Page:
[Vision2020] ITD submits new decrees for megaloads
moscowcares at moscow.com
Sat Nov 19 02:53:23 PST 2016
Somehow, this song jus' kinda seems appropriate . . .
"Highway To Hell"
Play it in the background as you read . . .
Courtesy of today's (November 19, 2016) Lewiston Tribune.
ITD submits new decrees for megaloads
Ambulances would need to accompany oversized shipments on U.S. 12; Legislature will vote on it
New rules for megaloads along U.S. Highway 12 between Kooskia and the Montana border are one step closer to becoming law.
The Idaho Transportation Board advanced the proposed requirements for the oversized shipments this week. The state Legislature will have the final say.
Ambulances would have to accompany shipments, if they are wider than 16 feet, longer than 150 feet, would take longer than 12 hours to move along that section or would need modification of the road or roadside vegetation.
Lighting on the large shipments couldn't pose a safety hazard and they would have to pass safety inspections by the Idaho State Police. The trucks couldn't use turnouts designated for recreational vehicles. Travel schedules would have to be set based on the best interest of the public.
ITD would monitor the large trucks as they travel in the Clearwater and Nez Perce national forests, making sure only one is in the 100-mile section at a time. Megaloads anywhere in the state could be delayed if they don't adhere to ITD's requirements.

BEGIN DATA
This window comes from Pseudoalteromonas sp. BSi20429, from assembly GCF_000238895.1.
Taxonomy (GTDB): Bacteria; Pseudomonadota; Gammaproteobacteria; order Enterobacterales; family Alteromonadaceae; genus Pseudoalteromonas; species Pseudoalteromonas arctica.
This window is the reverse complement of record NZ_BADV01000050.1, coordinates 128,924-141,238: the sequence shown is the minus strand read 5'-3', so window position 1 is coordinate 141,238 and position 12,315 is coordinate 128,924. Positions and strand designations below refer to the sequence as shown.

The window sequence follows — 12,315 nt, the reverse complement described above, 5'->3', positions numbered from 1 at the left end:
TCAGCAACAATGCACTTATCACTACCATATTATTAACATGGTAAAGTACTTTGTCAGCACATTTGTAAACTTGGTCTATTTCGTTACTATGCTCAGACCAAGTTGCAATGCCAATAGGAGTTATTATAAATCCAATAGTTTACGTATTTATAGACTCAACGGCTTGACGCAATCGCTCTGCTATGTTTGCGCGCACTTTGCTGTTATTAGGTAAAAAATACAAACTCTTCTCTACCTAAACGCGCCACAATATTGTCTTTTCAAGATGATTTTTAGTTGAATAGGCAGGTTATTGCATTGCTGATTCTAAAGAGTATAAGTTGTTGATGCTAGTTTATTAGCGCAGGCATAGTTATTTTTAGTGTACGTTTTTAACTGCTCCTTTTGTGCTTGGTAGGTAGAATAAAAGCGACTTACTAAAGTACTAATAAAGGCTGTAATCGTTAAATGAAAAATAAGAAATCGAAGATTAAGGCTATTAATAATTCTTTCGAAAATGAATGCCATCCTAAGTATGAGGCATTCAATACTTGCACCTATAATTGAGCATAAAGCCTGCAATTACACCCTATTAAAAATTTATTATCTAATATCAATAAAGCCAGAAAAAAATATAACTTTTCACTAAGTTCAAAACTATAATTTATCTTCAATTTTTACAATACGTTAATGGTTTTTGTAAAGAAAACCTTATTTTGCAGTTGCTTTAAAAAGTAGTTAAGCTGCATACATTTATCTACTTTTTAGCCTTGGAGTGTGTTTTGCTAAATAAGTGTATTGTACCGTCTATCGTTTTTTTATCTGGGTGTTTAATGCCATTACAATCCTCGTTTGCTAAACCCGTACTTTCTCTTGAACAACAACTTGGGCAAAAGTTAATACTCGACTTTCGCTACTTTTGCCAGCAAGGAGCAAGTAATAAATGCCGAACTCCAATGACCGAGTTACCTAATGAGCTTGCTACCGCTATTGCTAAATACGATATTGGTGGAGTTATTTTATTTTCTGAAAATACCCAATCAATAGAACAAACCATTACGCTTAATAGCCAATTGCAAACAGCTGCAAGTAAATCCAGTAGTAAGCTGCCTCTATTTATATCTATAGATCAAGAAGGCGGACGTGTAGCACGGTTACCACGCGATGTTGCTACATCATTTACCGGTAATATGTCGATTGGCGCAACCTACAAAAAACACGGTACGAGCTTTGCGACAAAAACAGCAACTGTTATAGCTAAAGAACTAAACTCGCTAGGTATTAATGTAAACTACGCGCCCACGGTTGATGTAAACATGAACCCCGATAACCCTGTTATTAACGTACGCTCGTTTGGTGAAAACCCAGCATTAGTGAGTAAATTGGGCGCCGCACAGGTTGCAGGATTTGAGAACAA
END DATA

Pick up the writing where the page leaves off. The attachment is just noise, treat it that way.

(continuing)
The board backed the regulations in spite of more than 100 comments from the public and environmental groups that either questioned the timing of the board's action or opposed megaloads.
They wondered why ITD was pushing the revisions forward now when a temporary injunction in a federal court case bars megaloads on the route. The Nez Perce Tribe, Idaho Rivers United and the U.S. Forest Service are in court-sanctioned mediation to resolve the litigation.
That sanction is hurting the Port of Lewiston, which is hoping to diversify its customer base. The port added 150 feet to its 120-foot-long dock in 2013 with help from a $1.3 million federal grant.
Last year, the only routine activity at the dock ground to a halt when container carriers stopped calling on the Port of Portland. Until then, entrepreneurs had shipped containers of dried peas and lentils and other goods on the Snake and Columbia rivers to Portland, where they moved to ocean-going vessels.
Businesses that haul megaloads have been following the issue closely. Nickel Bros. would like to use the route following all rules, including those set by the Nez Perce Tribe and the U.S. Forest Service. It doesn't have any specific plans to use it at this time.
Omega Morgan, another megaload hauler, objected to the requirement for ambulances accompanying the large shipments.
Seeya 'round town, Moscow, because . . .
"Moscow Cares" (the most fun you can have with your pants on)
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